Last semester while interning in Manhattan I heard a story from a friend; it goes like this— he had been assigned to one of the more straight-edged bosses who was anything but shy. On the first day of the internship, he went into work to meet his new boss. Much to his surprise, the first thing his boss said to him was, “Ever heard of a shoe shine? Those shoes are filthy! Come with me.” Timidly, my friend said “Ok. Where are we going?” To which his boss replied, “To get a freaking shoe shine.”
The point of this story is not to scare you into getting your shoes shined, quite the contrary in fact, as it was the start of a very good relationship between my friends and their boss.
I tell you this story to illustrate the importance of dressing yourself into a job. Recruiters and career services professionals will tell you that differentiating yourself is important in the workplace. There are many ways to do this, not the least of which (also not the most important) is by the way you dress.
I can only speak for men and so to avoid any misguided advice I will stick to providing the male perspective.
1. Wear a suit! You don’t need a $5,000 Armani suit to impress. A decent suit that is worn well and with confidence will go plenty far. My mom used to tell me it’s always better to be overdressed than underdressed and in almost 23 years of life, I’ve yet to find a situation that contradicts her. You can always take your jacket and tie off if you’ve misjudged the formality of an event, but unless you’re a magician, you can’t pull a jacket and tie out of your hat. This brings us to…
2. Don’t wear a hat! I should hope this point is obvious but if it isn’t….now you know.
A simple, crisp suit conveys professionalism.
For most occasions, however, a suit is going to be overkill. But this doesn’t mean you can’t still dress yourself into a job. Just follow these guidelines:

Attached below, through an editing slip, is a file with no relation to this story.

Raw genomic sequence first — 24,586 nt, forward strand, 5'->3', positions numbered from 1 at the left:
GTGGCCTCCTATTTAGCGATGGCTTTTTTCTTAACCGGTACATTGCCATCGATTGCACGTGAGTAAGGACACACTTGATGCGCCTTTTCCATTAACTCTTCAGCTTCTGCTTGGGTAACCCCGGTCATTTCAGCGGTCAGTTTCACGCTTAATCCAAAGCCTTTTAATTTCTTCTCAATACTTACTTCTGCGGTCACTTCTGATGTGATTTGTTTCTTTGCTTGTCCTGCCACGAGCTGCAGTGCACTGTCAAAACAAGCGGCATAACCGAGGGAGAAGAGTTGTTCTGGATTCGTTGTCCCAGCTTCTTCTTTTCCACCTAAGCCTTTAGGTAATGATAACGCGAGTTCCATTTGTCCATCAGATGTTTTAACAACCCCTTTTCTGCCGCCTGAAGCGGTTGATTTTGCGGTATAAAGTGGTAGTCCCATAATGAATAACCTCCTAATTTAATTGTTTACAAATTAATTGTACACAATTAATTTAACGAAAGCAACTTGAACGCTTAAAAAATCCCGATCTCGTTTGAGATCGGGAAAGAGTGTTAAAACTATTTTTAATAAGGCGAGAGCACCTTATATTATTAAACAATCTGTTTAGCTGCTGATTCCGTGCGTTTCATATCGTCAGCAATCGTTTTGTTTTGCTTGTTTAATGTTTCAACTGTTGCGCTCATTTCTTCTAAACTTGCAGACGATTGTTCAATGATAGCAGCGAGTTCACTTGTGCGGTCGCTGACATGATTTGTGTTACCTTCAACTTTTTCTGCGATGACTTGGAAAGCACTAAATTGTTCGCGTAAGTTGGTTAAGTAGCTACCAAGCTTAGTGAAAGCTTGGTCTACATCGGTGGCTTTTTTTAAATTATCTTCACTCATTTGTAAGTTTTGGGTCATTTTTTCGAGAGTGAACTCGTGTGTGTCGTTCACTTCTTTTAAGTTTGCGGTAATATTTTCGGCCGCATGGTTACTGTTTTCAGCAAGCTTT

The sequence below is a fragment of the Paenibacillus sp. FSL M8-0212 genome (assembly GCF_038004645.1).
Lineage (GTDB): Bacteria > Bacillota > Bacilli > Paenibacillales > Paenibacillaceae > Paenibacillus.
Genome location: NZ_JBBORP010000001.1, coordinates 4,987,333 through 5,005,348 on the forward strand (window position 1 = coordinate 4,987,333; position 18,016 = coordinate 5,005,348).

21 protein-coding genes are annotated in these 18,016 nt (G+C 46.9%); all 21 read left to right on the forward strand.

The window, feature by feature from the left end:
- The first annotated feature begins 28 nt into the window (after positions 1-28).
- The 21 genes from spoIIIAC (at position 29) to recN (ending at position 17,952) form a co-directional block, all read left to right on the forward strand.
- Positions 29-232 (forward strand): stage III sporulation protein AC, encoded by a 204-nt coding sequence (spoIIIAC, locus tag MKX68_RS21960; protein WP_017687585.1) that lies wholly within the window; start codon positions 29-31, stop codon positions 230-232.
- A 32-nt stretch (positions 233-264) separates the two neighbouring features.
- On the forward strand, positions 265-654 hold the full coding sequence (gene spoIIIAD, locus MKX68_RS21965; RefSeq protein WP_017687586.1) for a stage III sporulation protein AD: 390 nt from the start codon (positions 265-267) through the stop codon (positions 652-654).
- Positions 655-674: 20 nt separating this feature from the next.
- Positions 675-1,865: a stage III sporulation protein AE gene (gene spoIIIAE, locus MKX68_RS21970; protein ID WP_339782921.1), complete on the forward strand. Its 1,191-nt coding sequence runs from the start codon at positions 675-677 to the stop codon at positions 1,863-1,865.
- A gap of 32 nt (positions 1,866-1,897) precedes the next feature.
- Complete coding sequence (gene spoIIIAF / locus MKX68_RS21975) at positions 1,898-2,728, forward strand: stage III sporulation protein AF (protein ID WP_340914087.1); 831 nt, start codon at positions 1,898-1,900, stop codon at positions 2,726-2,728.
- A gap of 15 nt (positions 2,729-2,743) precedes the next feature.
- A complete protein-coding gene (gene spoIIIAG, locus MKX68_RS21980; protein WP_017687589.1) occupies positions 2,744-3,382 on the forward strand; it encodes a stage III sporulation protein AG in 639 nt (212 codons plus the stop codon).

3. Wear clean dress shoes. The hefty decision between choosing brown or black shoes is worthy of its own blog post, so for now, simply make sure you don’t have dirt on your dress shoes from that time you dragged yourself to class through 7’ of snow. No matter how comfortable, boat shoes or “dressy” sneakers won’t cut it.
4. A nice pair of slacks can go a long way in helping you look good, but it’s important that they are cleaned and pressed before you put them on. It’s ok to have some wrinkles from sitting on the subway on the way to work, but a properly placed crease from a dry cleaner will help you to look extra sharp.
5. The most important thing to know when it comes to shirts and ties is that you HAVE to wear a shirt and tie. Eventually you can dress down to business casual, but a tie is an essential article. Tie it with whatever knot you want and make sure it falls near your waist line—too low and you’ll look like a monkey, too high and you’ll look like a clown.
Ties that are too short or too long can make the entire ensemble look awkward.
6. You don’t have to wear your jacket all day, but make sure you have it with you for when you walk into your first meeting with your boss, his boss and his boss’s boss. If it’s a new jacket, make sure you’ve cut the thread holding the back flaps together as well as the thread that has hermetically sealed your pockets.
7. Lastly, wear a belt and socks to match your outfit. Similarly to the dress shoes, exactly which colors to choose is a whole separate issue, so for now just make sure you wear dress socks and a dress belt and if you’ve forgotten either of these (as we all do on occasion), don’t fret. I can tell you from experience that the Kmart on 9th street and 4th avenue opens at 8:00am.
You don’t have to follow these rules every day because it takes a lot of effort. But remember that dressing yourself into a job is about more than being respectful and fitting in—it’s a way to exude confidence and show that you take pride in yourself and how others perceive you (which is really important come promotion time). In this age of tight fitting shirts and skinny jeans, it’s important you understand the difference between the advice you get from a sales associate at Express versus the old-school Albanian tailor in the basement (think Barney Stinson from How I Met Your Mother). When it comes to dressing for yourself into a job, ask your dad or even better, you’re grandpa and that’ll be the advice to follow.
Dressing well is like project management— It’s not about the nitty gritty and whether you’ve tied your tie with a Windsor or a four-in-hand knot or whether your using this risk matrix or that one; it’s about whether you’re wearing a tie and even doing risk management at all.
Sam Disston is in his second year of the M.S. Information Management program at the iSchool at Syracuse University. He works part-time for J.P. Morgan Chase as a business analyst and is a graduate assistant for the Global Enterprise Technology program at the iSchool. He holds a B.A. in Psychology and a B.A. in Spanish from Syracuse University.